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Meeting the Challenge of Feeding 10 Billion People Sustainably in 2050

With world population to grow by about 2 billion by 2050, and with more people eating higher on the food chain as nations develop economically, can world agriculture reduce its carbon footprint? A new World Resources Institute report shows how.
January 5, 2019, 5am PST | Irvin Dawid
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U.S. Department of Agriculture

“Food is the mother of all sustainability challenges,” says Janet Ranganathan, vice president for science and research at the World Resources Institute (WRI), a global research organization. “We can’t get below 2 degrees Celsius without major changes to this system.”

She says that’s why the group’s report, Creating A Sustainable Food Future, released Dec. 5, 2018, is “one of the most important...that we’ve ever published," reports Jenny Splitter for Forbes.

Its authors set out to answer the most critical question facing the global food system today: how to feed the nearly 10 billion people expected to populate the earth by 2050 [up from almost 7.7 billion people todayin a way that doesn’t completely wreck the planet.

"Agriculture already occupies roughly 40 percent of the world’s land and is responsible for about a quarter of humanity’s greenhouse gas emissions," adds Brad Plumer for The New York Times's climate team in his piece on the WRI report.

"Increasing the amount of food produced per hectare was the most critical step, the experts said, followed by cutting meat-eating and putting a stop to the wasting of one-third of food produced," reports Damian Carrington, the Guardian's environment editor. 

Chicken is not meat, or at least not "ruminant meat"

Restricting meat-eating need not mean becoming a vegetarian, though Carrington did pen a column on Dec. 22, "Why I’m looking forward to my first vegan Christmas."

“We could imagine a significant shift from beef to chicken, and that by itself goes a long way," said lead author Timothy D. Searchinger of Princeton University. “Poultry production has about one-eighth the climate impact of beef production," adds Plumer.

"According to Searchinger, WRI is recommending 'that two million heavy consumers of meat, lamb and goat in 2050 in the U.S., Russia, Europe, and Brazil, limit their consumption to 1.5 servings per person per week,' so the world can meet its overall reduction goals while, at the same time, acknowledging that 'the world’s poor people are entitled to consume at least a little more',” adds Splitter.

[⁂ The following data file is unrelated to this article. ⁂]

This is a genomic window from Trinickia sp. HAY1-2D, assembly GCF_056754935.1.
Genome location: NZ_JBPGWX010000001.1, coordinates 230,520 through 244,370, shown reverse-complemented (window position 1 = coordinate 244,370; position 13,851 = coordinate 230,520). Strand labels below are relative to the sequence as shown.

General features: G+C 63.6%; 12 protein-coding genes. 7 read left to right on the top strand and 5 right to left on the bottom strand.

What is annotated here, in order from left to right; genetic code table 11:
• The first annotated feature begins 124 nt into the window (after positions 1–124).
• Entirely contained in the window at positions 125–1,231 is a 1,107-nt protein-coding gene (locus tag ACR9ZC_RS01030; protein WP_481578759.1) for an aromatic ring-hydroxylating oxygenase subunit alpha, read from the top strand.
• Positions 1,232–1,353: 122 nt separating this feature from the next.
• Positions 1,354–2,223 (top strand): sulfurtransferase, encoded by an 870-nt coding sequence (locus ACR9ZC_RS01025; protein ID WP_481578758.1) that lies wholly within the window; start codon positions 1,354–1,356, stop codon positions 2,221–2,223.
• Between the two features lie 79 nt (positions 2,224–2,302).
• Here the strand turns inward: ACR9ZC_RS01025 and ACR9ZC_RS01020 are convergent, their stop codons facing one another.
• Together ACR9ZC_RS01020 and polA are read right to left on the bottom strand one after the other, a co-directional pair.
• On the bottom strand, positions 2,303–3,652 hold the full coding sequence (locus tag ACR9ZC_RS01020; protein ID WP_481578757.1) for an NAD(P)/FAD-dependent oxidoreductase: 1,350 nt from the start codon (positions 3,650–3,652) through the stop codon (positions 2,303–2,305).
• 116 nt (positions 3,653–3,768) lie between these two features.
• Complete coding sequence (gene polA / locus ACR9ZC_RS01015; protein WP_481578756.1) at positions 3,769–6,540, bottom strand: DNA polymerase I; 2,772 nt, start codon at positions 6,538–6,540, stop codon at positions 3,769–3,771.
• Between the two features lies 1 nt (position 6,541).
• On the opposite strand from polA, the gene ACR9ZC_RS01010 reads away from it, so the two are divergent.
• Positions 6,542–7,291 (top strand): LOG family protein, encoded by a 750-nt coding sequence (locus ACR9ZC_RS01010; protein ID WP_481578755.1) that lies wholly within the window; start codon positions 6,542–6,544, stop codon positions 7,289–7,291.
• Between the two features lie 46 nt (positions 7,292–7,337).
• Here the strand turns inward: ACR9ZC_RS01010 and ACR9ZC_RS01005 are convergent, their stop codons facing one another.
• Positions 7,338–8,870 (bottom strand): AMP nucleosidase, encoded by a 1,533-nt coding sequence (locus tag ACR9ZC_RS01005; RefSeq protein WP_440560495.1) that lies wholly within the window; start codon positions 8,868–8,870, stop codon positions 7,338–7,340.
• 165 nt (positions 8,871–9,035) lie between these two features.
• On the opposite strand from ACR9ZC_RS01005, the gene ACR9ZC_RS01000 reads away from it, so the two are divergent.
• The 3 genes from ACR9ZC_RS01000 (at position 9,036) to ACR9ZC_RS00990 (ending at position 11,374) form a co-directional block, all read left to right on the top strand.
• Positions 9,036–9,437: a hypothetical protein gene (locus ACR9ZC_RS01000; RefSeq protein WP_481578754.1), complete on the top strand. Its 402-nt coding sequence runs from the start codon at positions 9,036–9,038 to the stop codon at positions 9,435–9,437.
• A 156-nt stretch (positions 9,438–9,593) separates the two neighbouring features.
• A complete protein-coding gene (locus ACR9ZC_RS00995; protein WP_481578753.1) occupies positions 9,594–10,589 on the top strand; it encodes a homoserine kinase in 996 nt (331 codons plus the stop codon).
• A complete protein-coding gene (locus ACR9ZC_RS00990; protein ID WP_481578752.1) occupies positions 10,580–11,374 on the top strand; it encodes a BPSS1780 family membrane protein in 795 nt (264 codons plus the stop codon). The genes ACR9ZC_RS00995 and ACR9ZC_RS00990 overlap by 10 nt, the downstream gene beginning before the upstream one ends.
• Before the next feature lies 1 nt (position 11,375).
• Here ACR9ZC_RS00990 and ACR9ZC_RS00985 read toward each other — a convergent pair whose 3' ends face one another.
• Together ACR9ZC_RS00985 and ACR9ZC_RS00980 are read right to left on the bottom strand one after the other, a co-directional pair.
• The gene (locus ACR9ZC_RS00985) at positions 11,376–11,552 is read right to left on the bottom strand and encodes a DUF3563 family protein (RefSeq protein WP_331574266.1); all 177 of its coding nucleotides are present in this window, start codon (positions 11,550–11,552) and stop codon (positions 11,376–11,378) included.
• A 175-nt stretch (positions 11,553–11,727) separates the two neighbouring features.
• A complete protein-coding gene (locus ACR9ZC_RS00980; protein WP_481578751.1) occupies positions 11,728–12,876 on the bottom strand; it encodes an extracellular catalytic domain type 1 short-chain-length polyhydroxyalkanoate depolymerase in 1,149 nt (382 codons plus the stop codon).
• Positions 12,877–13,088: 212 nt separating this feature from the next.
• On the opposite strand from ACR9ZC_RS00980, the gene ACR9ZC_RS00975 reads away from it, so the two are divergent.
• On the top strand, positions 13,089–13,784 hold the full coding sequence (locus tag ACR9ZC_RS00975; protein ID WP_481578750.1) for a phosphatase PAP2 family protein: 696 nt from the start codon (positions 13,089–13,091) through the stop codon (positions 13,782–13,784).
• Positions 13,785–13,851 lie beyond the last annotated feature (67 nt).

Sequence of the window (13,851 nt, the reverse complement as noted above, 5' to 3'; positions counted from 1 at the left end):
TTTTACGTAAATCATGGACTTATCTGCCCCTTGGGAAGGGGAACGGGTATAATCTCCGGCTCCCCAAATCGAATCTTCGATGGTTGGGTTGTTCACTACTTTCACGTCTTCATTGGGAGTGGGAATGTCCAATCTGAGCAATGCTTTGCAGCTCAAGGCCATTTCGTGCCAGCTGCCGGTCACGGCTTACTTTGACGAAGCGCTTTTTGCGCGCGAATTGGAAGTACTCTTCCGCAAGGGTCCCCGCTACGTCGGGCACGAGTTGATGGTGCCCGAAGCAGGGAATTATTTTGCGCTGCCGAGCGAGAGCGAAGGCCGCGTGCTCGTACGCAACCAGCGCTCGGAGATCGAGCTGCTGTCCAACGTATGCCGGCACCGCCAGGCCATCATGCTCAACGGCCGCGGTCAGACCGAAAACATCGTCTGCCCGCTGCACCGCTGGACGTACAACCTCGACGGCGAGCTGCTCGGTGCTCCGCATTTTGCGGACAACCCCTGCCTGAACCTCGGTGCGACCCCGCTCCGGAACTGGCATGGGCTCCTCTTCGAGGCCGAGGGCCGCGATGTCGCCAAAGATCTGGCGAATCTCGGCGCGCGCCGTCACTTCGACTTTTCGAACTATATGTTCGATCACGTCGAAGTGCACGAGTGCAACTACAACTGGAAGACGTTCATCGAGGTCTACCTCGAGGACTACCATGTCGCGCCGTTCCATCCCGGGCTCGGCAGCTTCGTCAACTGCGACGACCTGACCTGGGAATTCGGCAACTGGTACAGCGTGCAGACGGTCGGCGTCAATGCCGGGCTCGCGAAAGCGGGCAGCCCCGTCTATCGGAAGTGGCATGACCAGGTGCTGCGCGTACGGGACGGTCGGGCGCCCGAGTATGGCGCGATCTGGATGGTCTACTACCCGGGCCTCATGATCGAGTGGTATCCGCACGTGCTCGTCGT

"Ruminant livestock (cattle, sheep, and goats) use two-thirds of global agricultural land and contribute roughly half of agriculture’s production-related emissions," states the executive summary [pdf]. "Ruminant meat demand is projected to grow by 88 percent between 2010 and 2050."

"Avoiding meat and dairy is ‘single biggest way’ to reduce your impact on Earth," reported Carrington of the Guardian on a study published in Science on June 1 that corroborated the outsized impacts of ruminants.

Not by efficiency alone

While efficiency—producing more food on less land, was the report's most critical finding, it recommended tying it to conservation, notes Splitter.

In order to protect natural resources even as farms become more efficient, Searchinger says “governments need to explicitly link...yield gains to protection of forests and other natural lands.” Through government regulation, natural ecosystems can be protected and agricultural expansion, when necessary, can be limited to avoid sacrificing resource-rich lands like tropical rainforests."

The report also looked at human population growth to reduce food demand "by reducing fertility levels, voluntarily, through 'improving education for girls, reducing child mortality and providing access to reproductive health services'," adds Splitter. Presumably this recommendation would be applicable to developing nations in Africa which have the world's highest fertility rates, unlike many economically developed nations where they have fallen below replacement levels.

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Published on Wednesday, December 5, 2018 in Forbes
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